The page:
When the Provo Tabernacle, a historic building belonging to The Church of Jesus Christ of Latter-day Saints, was destroyed by fire, many were devastated by the loss of the historically significant building. However, the Mormons (a nickname for members of the Church) quickly turned the tragedy into a blessing by deciding to build Provo’s second Mormon temple on the site. Archaeologists were brought in to assist with the excavation, to ensure no historical artifacts were lost. This provided an opportunity for archaeology students at nearby Brigham Young University to gain valuable field work experience.
During the excavation, a baptistry from the 1870s was uncovered. It was the oldest in the area, and at least the fifth oldest in Utah. Prior to its building, Mormons had to be baptized in rivers and lakes. The baptistery, which has a 5×9 foot font, was built around 1875 and was used until at least 1906. Archaeologists knew it existed, but were not sure where it was on the block of land. The Church history department chose to find and excavate the font, using high powered lasers that detect underground objects. This allowed them to know where to dig and to protect the font as they worked.
The original site contained a meetinghouse, first built in the 1850s and 1860s, the baptistry, and the tabernacle. The tabernacle was built in the 1890s. There was also a caretaker’s cottage.
A news release from the Mormons describes the original font construction:
“The font floor has three layers of wood laid in crisscross fashion and was held together with nails and screws. As the screws were tightened, the wood was pulled together to form a floor solid enough to hold water. The excavation unearthed a water pipe used to fill the font and a drain to empty it. In early photographs of the baptistry a chimney is shown, which archeologists believe vented a stove that heated the water to make the facility usable year-round. Large quantities of painted plaster fragments were also discovered, revealing the original sky-blue color of the baptistry’s interior walls.”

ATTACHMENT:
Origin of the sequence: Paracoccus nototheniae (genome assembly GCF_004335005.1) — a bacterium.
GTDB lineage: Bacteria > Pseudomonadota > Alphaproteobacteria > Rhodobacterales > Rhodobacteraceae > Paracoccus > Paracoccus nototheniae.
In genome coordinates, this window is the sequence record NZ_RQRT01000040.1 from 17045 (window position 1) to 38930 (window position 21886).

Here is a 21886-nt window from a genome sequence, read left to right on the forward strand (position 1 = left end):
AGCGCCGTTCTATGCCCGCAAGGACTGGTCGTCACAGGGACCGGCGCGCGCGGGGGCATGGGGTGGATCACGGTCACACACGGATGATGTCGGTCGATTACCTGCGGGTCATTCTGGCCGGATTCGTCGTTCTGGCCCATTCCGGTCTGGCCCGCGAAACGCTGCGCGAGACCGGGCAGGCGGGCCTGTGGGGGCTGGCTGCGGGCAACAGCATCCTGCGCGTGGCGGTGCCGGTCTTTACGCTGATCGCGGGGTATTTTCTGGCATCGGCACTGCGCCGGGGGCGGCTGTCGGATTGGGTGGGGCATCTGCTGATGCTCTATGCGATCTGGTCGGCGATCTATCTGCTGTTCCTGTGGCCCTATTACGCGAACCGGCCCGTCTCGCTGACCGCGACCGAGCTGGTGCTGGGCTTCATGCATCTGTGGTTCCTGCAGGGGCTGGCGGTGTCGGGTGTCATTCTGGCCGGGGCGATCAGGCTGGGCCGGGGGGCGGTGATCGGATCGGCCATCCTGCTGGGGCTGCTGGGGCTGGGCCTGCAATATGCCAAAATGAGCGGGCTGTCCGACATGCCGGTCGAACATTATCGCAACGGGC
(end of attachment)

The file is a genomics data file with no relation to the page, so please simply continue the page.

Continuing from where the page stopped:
A temple is now being built at the location. Mormon temples are not used for weekly Sabbath worship. Those regular worship services are held on Sundays and are open to the public. Temples are closed on the Sabbath. They are, after the initial open houses, dedicated and then are open only to Mormons who have been members of the Church for at least a year and are keeping the commandments of God. Teenagers fourteen and older are admitted to a small portion of the temple for special ordinances and children may enter only to be “sealed” (joined) to their parents if the parents receive an eternal marriage after having children or if children are adopted. Children born to parents already married in the temples are automatically sealed to their parents. Mormon believe families are meant to last for eternity, not just this life. Only in a Mormon temple can this ordinance take place.
Read about the discovery of the historic Mormon baptistry.
Cyrus E. Dallin was a noted sculptor born in Springdale, Utah in 1861. He was a member of The Church of Jesus Christ of Latter-day Saints, whose members are often called Mormons. Growing up, he frequently played with the Native American children nearby, setting the stage for a career in which his most noted works were often of Native Americans. He and his Native American friends often sculpted animals from the clay, sparking his interest in sculpture.